On the highway, the EQC is an accomplished cruiser, probably better than the GLC, as its EV drivetrain gives it this next level of refinement that ICE vehicles will never have (ok, maybe the Mercedes-Maybach can provide this). However, that’s when you’re going straight because when the roads get a bit bendy, you start to feel its main weakness as the weight of the heavy battery-powered vehicle is felt.
The EQC is built for Autobahn-type cruising, where maximum comfort is of the utmost importance, so to expect it to deliver a fun and agile experience would be wrong. However, if you treat it as the vehicle it is meant to be, you will have no qualms with it.
But we guess the most important question of all was how was its driving range? Well, when we set off from MBM’s headquarters in Puchong, the EQC had around 460km of driving range, and when we reached Melaka at the end of the day via Muar, it had around 220km left. Technically it had enough range to get us back to the Klang Valley, but an overnight recharge killed any sort of worries we had for the trip back. But then again, we never got to try it out as we moved on to the EQA.
Mercedes-Benz EQA 250
Like the EQC, the EQA is built on a modified ICE platform. It is based on the Mercedes Benz GLA, their smallest SUV. As mentioned, it was the first Mercedes-Benz EV introduced in Malaysia, in front of all the other models from the EQ range.
Despite having one of the smallest battery packs out of all the Mercedes EVs, it still delivers a decent driving range of around 429km. When we set off from Melaka towards Seremban, it had 360km of driving range (not fully charged, about 70% of battery life). By the time we got to Seremban, it had 200km of driving range left, which meant we had plenty of juice left to get us back to Puchong.
One of the reasons the battery depleted quickly between Melaka and Seremban was that we were having so much fun in the EQA. It never felt like a heavy battery-operated vehicle as it was quite agile and light. Because of this, we were being slight hooligans on the road and even managed to get it to max out at its top speed of 160km/h.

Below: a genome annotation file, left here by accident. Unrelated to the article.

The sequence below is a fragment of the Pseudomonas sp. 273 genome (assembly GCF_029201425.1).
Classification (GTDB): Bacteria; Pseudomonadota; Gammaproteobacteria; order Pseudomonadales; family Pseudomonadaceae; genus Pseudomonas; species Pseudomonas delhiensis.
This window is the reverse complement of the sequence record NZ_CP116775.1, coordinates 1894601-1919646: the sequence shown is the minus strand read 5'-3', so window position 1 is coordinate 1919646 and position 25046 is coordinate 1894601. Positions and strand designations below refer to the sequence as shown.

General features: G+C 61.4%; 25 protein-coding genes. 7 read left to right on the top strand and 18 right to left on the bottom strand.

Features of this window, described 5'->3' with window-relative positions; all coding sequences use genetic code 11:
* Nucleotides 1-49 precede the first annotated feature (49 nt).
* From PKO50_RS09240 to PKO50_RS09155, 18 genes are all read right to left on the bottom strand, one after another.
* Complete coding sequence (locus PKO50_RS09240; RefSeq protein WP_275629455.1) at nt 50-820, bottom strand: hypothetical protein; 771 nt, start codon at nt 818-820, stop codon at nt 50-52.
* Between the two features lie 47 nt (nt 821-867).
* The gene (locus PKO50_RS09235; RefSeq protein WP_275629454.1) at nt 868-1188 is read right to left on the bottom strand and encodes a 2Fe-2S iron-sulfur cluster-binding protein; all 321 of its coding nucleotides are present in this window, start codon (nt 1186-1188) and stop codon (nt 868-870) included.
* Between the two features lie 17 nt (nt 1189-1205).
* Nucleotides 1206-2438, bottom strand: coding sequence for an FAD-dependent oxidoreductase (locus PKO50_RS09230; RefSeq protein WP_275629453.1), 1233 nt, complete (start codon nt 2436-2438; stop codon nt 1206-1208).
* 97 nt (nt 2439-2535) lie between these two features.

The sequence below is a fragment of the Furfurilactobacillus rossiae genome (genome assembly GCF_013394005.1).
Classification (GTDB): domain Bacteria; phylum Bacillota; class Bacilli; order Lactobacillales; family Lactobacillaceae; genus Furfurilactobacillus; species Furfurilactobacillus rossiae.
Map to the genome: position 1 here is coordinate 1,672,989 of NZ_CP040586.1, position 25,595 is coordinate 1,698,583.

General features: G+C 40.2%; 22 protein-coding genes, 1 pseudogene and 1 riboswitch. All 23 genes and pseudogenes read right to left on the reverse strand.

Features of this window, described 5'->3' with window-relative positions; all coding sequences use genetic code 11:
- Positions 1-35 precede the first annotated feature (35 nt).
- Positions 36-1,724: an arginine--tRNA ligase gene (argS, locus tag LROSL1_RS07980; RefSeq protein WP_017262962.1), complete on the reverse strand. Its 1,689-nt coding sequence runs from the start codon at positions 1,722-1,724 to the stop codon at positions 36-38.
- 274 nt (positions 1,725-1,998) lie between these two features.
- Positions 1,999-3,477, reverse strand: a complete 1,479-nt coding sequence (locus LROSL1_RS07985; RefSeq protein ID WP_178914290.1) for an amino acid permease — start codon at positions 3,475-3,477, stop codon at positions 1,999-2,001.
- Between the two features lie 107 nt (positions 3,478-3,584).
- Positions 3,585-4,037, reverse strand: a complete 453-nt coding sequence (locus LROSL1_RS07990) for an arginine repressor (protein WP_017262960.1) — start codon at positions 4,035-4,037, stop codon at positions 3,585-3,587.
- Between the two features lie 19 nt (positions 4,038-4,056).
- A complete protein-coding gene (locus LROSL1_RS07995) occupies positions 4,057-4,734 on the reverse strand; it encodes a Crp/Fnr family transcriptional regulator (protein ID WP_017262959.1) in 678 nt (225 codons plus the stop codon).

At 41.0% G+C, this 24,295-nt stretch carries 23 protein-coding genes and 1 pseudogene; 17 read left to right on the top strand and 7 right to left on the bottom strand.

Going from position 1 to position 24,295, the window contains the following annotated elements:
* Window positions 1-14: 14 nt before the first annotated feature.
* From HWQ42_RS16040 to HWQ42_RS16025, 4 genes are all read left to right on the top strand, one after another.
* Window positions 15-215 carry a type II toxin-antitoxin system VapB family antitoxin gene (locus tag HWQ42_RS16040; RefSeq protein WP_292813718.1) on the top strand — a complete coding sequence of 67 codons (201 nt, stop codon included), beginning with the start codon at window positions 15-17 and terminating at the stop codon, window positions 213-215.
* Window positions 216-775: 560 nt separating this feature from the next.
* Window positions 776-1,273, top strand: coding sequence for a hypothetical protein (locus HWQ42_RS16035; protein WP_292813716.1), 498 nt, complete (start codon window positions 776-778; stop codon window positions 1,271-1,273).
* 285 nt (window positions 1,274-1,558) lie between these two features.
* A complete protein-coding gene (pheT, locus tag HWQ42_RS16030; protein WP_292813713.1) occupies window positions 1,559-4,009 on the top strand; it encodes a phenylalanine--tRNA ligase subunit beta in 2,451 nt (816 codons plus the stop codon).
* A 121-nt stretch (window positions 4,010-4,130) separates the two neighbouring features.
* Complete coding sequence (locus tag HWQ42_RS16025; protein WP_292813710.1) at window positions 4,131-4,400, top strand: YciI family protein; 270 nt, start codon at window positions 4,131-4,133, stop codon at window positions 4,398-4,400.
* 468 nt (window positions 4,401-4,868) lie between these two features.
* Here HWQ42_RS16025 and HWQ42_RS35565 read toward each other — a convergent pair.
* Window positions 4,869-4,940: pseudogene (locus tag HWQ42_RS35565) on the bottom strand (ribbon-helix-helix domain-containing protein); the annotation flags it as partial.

This is definitely the better Mercedes EV on small, tight roads, but it still cruised really well on the highway. The difference between the EQA and EQC on the highway was that the EQA had a lot of sound intrusion in the cabin, and the ride was a bit bouncy. We wouldn’t say the EQA is uncomfortable, but it’s not an accomplished highway cruiser like the EQC. Where the EQA belongs is actually in the city, where it fits in perfectly.
The EQA 250 is powered by a front-mounted single electric motor that outputs 190PS and 375Nm that’s good for an 8.9-second sprint to 100km/h, which is about level with the GLA 250’s performance figures (8.7s to 100km/h).
A complete range of EVs for every need
So as you can see from our short but insightful experience, Mercedes Benz Malaysia has a versatile lineup of EVs with different characteristics.
Yes, we never managed to test the EQS and EQB, but from what we saw, the EQS is best for out-of-town trips. It managed to travel throughout the two-day & one-night trip without a recharge and was only juiced up when it arrived back at MBM’s headquarters at the end of the excursion.
If you ever need a seven-seater EV, the EQB can deliver on that front because it is the only seven-seater EV available in Malaysia.
Mercedes-Benz Malaysia might have started a tiny bit slower in the local EV race, but they have more than made up for it by introducing various cars with different purposes. The driving range offered in the Merc EVs is also decent and impressive, especially considering that only the EQS was made from the ground up to be an electric vehicle. The rest are based on ICE platforms, but you would have never known if no one had told you.